At our facility we currently have an in house pool, but pool staff are assigned to specific units. However, they are pulled to different units that they are competent to work, as needed.
I am working on a project to revise our inhouse pool staff program. I am considering a regular pool and a superpool (ie. those nurses that only can work med-surg get paid a lower hourly pool rate, than those nurses that are competent to work on med-surg and critical care).
I would appreciate feedback from any of you that have experience in this area.
Jul 30, '00
I do not have any experience with organizing that sort of thing but... my thoughts are... why should a nurse be penalized for not being able to work in critical care. There are some nurses that not comfortable working in that area but are wonderful med-surg nurses. Personally I work on a medical floor and am hoping to soon to get a job in ICU. Most of the nurses I work with are wonderful medical nurses but have no desire to work in critical care. What if instead of pay difference having a scholarship
program in place for those nurses that want to work critical care to take extra courses to become more compentent in working in that area.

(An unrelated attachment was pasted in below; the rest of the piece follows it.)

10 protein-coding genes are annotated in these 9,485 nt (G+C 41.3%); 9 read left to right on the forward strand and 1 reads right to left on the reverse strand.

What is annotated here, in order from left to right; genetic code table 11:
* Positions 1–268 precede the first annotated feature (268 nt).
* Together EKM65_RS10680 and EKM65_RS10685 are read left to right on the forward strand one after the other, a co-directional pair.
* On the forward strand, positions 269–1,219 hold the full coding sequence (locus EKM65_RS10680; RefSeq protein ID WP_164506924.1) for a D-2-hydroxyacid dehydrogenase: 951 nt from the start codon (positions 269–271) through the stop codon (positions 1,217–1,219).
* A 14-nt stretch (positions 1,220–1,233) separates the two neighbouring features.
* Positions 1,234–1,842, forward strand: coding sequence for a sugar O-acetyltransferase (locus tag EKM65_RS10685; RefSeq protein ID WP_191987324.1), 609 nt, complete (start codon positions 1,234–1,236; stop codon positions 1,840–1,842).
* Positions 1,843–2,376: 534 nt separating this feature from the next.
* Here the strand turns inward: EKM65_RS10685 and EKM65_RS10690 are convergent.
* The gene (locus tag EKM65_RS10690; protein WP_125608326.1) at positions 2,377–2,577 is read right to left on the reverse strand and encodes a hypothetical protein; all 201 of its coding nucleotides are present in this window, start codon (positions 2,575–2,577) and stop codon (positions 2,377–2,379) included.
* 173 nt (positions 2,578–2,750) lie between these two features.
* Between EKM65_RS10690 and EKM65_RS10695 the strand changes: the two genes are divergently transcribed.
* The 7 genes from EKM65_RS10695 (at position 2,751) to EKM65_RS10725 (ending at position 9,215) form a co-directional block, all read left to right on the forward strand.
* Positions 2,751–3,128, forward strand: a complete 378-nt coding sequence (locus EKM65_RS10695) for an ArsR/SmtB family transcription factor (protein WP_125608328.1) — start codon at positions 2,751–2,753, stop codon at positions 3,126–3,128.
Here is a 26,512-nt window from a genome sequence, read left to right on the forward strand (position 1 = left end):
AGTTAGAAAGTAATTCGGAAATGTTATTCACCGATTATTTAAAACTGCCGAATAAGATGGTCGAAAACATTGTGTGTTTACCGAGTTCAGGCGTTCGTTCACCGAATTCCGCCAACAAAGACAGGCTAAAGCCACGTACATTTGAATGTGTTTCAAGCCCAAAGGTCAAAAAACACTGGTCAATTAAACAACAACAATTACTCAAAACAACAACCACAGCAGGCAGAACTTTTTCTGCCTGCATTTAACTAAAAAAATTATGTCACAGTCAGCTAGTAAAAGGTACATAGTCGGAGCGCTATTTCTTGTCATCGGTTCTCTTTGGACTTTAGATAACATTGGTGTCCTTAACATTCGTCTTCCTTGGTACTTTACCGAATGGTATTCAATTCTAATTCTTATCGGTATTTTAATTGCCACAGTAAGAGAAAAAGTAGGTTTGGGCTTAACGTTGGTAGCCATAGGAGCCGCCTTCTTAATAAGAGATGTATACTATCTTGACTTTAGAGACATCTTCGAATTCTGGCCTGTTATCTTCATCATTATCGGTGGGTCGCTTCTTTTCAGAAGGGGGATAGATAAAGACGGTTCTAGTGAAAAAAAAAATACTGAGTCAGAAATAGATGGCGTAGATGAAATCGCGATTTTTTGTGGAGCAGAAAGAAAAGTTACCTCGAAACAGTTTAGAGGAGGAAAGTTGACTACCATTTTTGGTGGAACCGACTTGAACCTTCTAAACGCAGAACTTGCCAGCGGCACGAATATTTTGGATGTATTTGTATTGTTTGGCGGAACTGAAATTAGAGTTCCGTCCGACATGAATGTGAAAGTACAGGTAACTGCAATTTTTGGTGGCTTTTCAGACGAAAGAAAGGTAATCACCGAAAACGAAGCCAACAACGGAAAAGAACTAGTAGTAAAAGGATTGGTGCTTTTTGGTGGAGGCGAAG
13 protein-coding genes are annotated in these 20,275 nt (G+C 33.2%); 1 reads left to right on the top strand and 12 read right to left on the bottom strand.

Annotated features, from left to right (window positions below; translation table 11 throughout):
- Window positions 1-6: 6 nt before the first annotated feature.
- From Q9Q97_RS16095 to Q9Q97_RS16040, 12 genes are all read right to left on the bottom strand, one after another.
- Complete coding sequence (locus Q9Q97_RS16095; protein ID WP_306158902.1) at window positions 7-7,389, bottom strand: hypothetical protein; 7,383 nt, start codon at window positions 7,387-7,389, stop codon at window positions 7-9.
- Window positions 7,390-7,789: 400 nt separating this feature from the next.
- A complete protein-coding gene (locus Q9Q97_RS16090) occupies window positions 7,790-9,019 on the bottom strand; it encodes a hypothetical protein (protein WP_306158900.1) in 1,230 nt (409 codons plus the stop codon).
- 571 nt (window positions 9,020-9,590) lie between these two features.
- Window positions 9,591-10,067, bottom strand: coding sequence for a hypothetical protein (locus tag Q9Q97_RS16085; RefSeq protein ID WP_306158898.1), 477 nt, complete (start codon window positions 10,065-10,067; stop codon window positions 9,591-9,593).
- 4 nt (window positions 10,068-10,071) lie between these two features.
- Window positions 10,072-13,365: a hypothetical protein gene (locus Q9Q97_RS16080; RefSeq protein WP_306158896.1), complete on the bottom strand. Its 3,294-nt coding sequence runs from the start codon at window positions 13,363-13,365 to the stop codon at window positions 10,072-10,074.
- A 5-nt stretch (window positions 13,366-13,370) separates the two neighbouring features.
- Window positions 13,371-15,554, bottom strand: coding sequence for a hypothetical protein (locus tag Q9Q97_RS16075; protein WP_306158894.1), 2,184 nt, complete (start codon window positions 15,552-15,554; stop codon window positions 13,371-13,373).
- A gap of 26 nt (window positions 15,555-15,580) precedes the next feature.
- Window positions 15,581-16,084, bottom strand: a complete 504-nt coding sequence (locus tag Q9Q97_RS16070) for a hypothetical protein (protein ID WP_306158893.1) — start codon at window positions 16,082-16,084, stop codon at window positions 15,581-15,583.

Jul 30, '00
I agree with Saphie. Seems that giving those in the pool with critical care experience more pay, even when they are not in the ICU would give a med-surg RN who doesn't want to do ICU a good incentive to do float pool at another facility.
Aug 1, '00
Thanks for your feedback. Critical care was just an example. The goal is to have different levels of pool employees: those that can function in limited areas, and those with expanded expertise that can function in multiple areas. I will look forward to your further input.
Aug 3, '00
I belonged to two super pools in my time, one at the end of the 80s and one in the early 90s. They did not use the name super pool but they were patterned along the same basic lines as a super pool, each facility had their own name and their own rules. The one that let the nurses in the pool pick four units out of all the units avaliable and never asked or forced them to work anywhere else had the best system. The one that I did not like, made the nurse float the whole hospital which had at around 30 units. Once I came in and they tried to make me work pediatric intensive care and another time they tried to make me work neuro ICU. They well aware that I had no back ground in either field. Each time I raised a fuss and they let me off. I then quit. Alas the job crunch came and those jobs dried up. It was nice money.
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